Bullying Prevention: Creating a Positive School Climate and Developing Social Competence
For individuals in the U.S. & U.S. territories
Bullying is the most prevalent form of violence in American schools. In their new book Bullying Prevention, authors Pamela Orpinas and Andy Horne bring together years of experience in research and applied behavioral sciences to show how educators, school psychologists, counselors, and other professionals can address the problem of bullying and aggression in schools.
Readers will find definitions, statistics, and theories that will help them identify and characterize bullying. They will learn about the authors' School Social Development and Bullying Prevention Model, a blueprint for schools that students, teachers, and parents enjoy being a part of. This model shows how school professionals can prevent and reduce bullying by creating a positive environment and by ensuring all children have the social skills to communicate well and solve problems without aggression. The book has guidance in selecting research-based bullying prevention programs, and steps for assessing a school’s needs and for evaluating a program’s effectiveness.
The book also offers practical strategies for helping the children who are targets of bullying, and discusses counseling and family interventions for children who continue to bully despite positive changes in the school and classroom environment. A rich resource section contains a wide range of bullying-related readings, manuals, and tools available on the Internet.
List of Tables, Figures, Exhibits, and Boxes
I. Understanding the Problem
- Bullies: The Problem and Its Impact
- Risk and Protective Factors for Bullying and Aggression
- Theoretical Perspectives on Bullying and Aggression
II. Addressing the Problem: Universal Interventions
- School Social Competence Development and Bullying Prevention Model: The School
- School Social Competence Development and Bullying Prevention Model: The Student
- Evaluation of Bullying and Aggression Problems and Intervention Programs
- Selection and Implementation of Universal Bullying Prevention Programs
III. Addressing the Problem: Persistent Bullies
- Persistent Bullying: Counseling Interventions
- Persistent Bullying: Family Interventions
- Helping Children Who Are the Targets of Bullying
Appendix: Resources for Bullying Prevention
About the Authors
Pamela Orpinas, PhD, MPH, is an associate professor in the Department of Health Promotion and Behavior, College of Public Health, at the University of Georgia. She studied psychology at the Catholic University of Chile. Before coming to the United States, she worked in Santiago for 10 years conducting research and treatment programs related to individual and family violence. She received a master's degree in public health from the University of California, Los Angeles, and a PhD from the School of Public Health, University of Texas Health Science Center at Houston, and the focus of her studies switched from treatment to prevention.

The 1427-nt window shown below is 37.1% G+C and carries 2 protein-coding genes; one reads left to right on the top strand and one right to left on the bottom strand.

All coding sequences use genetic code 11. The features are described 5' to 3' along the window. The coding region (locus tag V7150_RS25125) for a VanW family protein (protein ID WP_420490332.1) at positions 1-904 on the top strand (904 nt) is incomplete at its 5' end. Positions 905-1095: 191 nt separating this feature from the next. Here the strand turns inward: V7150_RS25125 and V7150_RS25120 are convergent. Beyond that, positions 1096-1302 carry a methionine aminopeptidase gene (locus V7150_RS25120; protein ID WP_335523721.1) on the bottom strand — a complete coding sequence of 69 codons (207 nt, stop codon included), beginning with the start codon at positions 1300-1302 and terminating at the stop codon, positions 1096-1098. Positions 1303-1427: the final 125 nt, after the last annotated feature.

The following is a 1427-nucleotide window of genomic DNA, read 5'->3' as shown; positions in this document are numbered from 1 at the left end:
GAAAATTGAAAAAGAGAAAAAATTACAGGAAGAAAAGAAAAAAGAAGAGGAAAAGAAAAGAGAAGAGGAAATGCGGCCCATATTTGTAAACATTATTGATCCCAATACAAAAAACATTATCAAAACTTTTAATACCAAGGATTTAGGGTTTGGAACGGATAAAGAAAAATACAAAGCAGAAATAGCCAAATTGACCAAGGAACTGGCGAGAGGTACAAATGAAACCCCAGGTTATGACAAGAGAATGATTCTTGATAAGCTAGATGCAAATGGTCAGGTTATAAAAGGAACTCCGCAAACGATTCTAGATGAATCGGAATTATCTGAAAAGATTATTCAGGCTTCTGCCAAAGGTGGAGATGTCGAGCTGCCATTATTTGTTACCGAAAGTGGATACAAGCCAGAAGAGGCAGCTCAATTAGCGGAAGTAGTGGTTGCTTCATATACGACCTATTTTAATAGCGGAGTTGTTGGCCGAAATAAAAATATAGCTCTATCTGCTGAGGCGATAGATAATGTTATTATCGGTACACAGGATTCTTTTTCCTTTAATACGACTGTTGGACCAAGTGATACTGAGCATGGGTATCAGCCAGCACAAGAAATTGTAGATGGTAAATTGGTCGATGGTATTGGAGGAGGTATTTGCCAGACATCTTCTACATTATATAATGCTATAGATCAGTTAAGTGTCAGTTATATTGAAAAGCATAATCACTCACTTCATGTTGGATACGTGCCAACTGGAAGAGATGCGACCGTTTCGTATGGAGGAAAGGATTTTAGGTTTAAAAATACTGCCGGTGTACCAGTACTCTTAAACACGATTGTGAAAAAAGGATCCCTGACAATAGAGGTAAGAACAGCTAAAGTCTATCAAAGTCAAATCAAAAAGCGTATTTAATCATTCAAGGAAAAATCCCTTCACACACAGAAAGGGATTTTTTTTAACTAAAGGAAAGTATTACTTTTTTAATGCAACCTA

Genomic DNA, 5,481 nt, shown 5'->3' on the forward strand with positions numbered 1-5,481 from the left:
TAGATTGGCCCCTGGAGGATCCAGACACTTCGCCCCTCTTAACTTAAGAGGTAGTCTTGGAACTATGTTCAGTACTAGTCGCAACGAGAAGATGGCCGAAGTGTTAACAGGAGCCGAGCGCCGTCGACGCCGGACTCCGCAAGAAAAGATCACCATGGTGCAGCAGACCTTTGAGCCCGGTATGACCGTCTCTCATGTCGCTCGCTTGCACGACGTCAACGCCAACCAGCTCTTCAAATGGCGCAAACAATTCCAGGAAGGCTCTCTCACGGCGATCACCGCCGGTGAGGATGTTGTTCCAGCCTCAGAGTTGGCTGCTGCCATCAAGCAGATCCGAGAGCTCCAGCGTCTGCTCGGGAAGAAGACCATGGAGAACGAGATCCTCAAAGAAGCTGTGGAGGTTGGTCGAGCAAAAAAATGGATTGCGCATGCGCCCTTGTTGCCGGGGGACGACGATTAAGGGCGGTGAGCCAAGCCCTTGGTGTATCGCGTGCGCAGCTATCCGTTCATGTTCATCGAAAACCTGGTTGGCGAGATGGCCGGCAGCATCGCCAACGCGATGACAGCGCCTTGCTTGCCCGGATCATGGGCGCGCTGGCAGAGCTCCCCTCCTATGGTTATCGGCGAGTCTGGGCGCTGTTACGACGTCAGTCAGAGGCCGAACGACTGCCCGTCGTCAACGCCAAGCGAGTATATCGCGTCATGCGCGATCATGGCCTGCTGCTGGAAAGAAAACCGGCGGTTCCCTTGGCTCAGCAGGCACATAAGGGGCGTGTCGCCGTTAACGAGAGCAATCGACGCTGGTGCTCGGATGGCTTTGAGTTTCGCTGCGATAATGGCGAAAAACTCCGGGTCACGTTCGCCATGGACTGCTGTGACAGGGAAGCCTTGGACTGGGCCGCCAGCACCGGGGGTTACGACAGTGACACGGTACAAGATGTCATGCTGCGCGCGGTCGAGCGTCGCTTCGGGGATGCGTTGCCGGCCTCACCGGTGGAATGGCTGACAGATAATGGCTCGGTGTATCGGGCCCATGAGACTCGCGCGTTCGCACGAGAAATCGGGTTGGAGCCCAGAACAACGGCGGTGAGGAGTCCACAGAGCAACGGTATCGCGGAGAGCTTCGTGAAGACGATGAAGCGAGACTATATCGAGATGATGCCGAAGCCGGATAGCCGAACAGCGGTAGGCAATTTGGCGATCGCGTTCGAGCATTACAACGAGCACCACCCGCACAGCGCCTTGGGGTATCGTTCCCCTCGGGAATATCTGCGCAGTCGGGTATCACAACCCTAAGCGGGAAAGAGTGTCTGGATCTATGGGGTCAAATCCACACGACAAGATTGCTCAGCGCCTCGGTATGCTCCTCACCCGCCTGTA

For over a decade, Dr. Orpinas has worked in several research projects specifically related to the prevention of violence among children and adolescents, including the Multisite Violence Prevention Project, Students for Peace, the I–CARE project, and the ACTIVA project. She has been a consultant in the area of violence prevention in several countries and has worked with national and international agencies to prevent violence. She has published and presented at conferences extensively on this topic.
Arthur (Andy) M. Horne, PhD, is Distinguished Research Professor of Counseling Psychology, College of Education, at the University of Georgia. He has been involved in research and treatment programs addressing child and family aggression and violence for more than two decades. During the past years, he has been a principal investigator for the Multisite Violence Prevention Project—GREAT Schools and Families—funded by the Centers for Disease Control and Prevention (1999–present).
He has also been a principal investigator for ACT Early, a program funded by the U.S. Department of Education that examines risk and protective factors affecting children's academic, behavioral, and emotional development; the I–CARE program, funded by the Arthur M. Blank Family Foundation to examine effective character development and aggression reduction programs in elementary schools; and the Bully Busters program, developed to evaluate bully reduction programs in elementary and middle schools.
CHOICE Outstanding Academic Title 2006!